Ma! When is this over? Can I stop saying Mah Nishtana and drink some grape juice now?”

Please do not reprint or photocopy without permission. 

Pesach Atmosphere

In September 2006, Hatzlacha grocery store in Monsey, NY was caught selling nonkosher (treifa) chicken as from Kiryas Yoel, horrifying the Orthodox Jewish communities worldwide. The chaos that erupted created many factions and extreme responses. To lighten the devastation with some humor, I wrote the following article under an alias, which was published in the Community Connections, Monsey’s largest weekly.

Pesach Atmosphere
Sept. 7 – 14, ‘06

A new wave of cleaning has unexpectedly been set in motion,
Our Rosh Hashanah preparations are overridden with a Pre-Pesach emotion.

A dreadful poultry-crisis has infiltrated the community of Monsey,
Few are spared, nearly everyone is caught up with the wait-and-see.

The streets are plastered with posters, with constant updates and news
Intensifying each and every p’sak, informing us on everybody’s views.

The olam is efficiently handling the Erev Yom Tov deeds,
Toiveling & Kashering, running at large through the Monsey/S.V. streets.

Dayanim and Rabanim are being burdened with sheilos, established with the pots & pans,
Followed by the Microwaves, ovens and cutlery, all unloaded from the minivans.

When doing teshuvah, the Chasam Sofer compares it to the korbon pesach, on the same level.
How far are we digging to find one more ‘treif’ dish, one more ‘treifener leffel’?

As we crown Hashem in our Rosh Hashana tefillos this year
We are grateful to have finally been made aware…

Avinu Malkanu, renew for us this year for the good.
Give us a reliable hechsher for our food.

Avinu Malkanu, return us to teshuva because it will be complete.
We have sterilized and decontaminated, it was no easy feat.

Avinu Malkanu, do for us on behalf of those who jump into fire & water for kiddush Hashem.
We have ‘kashered’, we have ‘toivled’ – we are ready for a new year ahead!

The Battle of the Re-Used

For the first week of the school year, I wrote the following article under an alias, which was published in the Community Connections, Monsey’s largest weekly.

The Battle of the Re-Used
Sept. 7 – 14, ‘06

My girls discovered an optimistic approach to dealing with the vacation-after-vacation period. They now go around all day playing day-camp and cheering “third half is here, hurray”. Well, reality is that school is starting in a few days and I have to prepare the briefcases, whether I’m geared up or not. B”H by some miracle all the uniforms fit from last year, check. The shoes we bought on sale before Tisha B’aav, check. Oy, supplies. How do people become so coordinated and run off to the super “back-to-school mega sales” in the middle of the summer heat and still have the energy to think of what they should purchase for school? How can they figure out how many packs of pencils or glue sticks will cover the first 6 weeks? These unanswered questions just rattle my brain.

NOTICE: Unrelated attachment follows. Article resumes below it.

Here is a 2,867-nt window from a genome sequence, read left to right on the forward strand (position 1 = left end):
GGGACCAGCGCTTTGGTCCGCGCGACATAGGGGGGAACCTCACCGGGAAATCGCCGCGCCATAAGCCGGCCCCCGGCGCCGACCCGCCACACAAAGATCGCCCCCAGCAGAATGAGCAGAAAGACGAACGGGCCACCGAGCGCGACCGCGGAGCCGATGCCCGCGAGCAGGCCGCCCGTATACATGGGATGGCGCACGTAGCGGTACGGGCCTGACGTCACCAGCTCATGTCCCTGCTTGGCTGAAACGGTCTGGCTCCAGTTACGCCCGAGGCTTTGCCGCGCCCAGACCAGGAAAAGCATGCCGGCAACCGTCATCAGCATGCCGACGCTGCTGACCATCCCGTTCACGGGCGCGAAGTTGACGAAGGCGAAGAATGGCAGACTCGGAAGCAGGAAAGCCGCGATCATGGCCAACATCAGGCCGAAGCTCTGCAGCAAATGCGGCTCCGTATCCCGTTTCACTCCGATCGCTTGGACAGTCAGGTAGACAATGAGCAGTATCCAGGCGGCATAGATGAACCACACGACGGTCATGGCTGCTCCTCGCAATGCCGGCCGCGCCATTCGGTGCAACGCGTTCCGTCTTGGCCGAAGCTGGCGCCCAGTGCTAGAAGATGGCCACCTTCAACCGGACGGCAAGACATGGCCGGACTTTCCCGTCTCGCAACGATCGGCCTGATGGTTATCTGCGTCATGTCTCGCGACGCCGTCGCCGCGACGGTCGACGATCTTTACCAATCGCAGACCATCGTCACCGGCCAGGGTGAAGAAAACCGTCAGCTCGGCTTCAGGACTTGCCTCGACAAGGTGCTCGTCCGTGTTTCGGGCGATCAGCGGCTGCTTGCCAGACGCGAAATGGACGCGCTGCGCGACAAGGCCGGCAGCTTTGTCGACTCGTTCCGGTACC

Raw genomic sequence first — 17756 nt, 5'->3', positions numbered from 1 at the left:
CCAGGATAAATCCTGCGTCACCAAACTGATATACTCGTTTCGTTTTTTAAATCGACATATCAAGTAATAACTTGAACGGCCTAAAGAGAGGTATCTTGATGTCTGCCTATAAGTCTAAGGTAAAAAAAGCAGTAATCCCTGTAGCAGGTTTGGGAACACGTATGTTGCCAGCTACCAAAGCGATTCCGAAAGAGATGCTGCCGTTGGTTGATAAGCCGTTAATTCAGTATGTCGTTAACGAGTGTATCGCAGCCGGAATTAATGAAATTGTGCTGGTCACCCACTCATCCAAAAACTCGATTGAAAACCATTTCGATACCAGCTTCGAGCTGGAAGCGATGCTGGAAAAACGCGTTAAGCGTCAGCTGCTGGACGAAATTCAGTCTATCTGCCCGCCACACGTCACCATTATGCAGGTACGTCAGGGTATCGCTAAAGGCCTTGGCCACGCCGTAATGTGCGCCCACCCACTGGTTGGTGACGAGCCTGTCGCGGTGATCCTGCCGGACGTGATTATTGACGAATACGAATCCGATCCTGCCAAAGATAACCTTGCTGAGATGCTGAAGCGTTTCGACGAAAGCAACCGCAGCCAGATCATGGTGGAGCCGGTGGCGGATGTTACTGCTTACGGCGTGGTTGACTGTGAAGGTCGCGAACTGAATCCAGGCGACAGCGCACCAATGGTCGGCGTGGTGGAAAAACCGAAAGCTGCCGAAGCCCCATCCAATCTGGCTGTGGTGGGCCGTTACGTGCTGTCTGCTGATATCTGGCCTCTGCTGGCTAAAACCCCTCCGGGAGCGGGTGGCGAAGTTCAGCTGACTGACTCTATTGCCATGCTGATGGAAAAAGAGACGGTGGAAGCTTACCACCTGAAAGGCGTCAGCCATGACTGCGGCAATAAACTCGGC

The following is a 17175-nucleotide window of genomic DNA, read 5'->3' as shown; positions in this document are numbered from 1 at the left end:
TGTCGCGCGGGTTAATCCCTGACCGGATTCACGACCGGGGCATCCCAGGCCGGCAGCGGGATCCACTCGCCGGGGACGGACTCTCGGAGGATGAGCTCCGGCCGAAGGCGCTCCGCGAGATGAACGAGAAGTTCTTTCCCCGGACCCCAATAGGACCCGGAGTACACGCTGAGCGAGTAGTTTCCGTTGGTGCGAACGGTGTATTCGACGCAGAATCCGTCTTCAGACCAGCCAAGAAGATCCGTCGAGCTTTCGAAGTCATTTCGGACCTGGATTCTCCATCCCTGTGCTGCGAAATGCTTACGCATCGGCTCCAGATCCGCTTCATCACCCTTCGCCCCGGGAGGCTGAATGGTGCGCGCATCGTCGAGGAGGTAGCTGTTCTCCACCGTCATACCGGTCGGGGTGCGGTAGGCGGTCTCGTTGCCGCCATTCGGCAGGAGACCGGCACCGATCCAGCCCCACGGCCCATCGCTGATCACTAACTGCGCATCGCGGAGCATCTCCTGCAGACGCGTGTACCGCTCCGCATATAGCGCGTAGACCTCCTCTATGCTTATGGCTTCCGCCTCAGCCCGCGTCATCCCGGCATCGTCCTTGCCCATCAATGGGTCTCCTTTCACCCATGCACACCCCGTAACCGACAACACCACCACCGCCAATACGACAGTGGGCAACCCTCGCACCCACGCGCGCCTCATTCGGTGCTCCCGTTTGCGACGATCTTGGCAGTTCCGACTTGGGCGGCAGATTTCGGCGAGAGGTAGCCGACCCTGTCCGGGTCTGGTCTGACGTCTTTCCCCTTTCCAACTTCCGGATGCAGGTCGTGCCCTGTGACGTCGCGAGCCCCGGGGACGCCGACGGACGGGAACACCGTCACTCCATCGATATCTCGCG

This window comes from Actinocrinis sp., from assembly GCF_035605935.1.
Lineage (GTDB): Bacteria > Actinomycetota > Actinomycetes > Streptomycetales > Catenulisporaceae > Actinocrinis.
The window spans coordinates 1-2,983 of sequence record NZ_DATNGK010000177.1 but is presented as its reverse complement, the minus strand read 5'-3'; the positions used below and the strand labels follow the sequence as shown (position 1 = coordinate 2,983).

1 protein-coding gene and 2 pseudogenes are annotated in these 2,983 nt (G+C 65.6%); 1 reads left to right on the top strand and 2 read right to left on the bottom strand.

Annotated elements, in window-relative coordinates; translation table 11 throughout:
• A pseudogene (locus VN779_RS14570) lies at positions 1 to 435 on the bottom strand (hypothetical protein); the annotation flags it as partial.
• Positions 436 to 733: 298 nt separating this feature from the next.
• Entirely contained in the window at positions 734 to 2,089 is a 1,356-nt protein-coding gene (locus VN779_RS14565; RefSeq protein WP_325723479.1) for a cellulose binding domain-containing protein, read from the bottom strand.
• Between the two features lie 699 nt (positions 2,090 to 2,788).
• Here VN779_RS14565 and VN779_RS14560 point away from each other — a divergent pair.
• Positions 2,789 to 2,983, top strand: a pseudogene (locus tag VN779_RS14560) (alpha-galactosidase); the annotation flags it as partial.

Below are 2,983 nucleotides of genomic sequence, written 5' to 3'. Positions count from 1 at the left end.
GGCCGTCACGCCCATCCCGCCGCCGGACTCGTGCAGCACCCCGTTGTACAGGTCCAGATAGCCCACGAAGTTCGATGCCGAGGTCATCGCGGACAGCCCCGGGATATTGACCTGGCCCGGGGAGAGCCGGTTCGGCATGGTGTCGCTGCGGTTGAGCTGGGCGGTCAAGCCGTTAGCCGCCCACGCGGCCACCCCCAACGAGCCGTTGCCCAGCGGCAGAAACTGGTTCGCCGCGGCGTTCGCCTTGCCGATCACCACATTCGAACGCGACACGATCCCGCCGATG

I formulate a plan – process of elimination. First, let me see what we have, and then I’ll know what I need. Shoshi comes rolling into the kitchen with her luggage (oops, briefcase) and we start emptying the contents onto the kitchen table. Yum, a peach (or was it once a plum?), garbage. Taco chips, three water bottles, garbage. Gum… GUM!? Okay, the papers all go to the garbage and finally, I see the bottom of the luggage (oops, briefcase). Turns out that most of the supplies are available, neatly arranged in the faithful old pencil case and all we need is a sharpener. I emit a sigh of relief and move on to Malky’s knapsack. Out comes a sticker album, a stationary album, a Tiny Tots album… how educational. The pencil case contains an eraser collection and pencil stumps chewed to their backbones.

The battle of the re-used begins. I firmly believe that binders, folders and pencil cases should be re-used, until it disintegrates. The kids insist that the styles have changed and Hello Kitty is not ‘in’ anymore, it’s all about Strawberry Shortcake now. I offered to clean up all the “re-used” myself, without their help and I got myself a deal. I think I’m getting the hang of this; I may finish in time for Labor Day.

Registration cards – that’s one issue that befuddles me. My kids are so tense on the first day of school for only one reason. They don’t worry if all the good seats will be taken when they arrive and they don’t worry if the teacher will be strict on the first day. They only worry that they will Chas V’Sholom misplace their registration cards and suffer the consequences.

When my Rochel’la was in Pre-School, she sensed my anxiety when I told her not to lose the card. So just for the experiment, she ‘misplaced’ her card so she can investigate and learn what not to do next time. Dear mothers, please keep it cool and do not pass on your emotions to your children. Ultimately we hope they can enjoy their first day the way that it was intended, and actually absorb the power of the chinuch which we offer to them through the school system.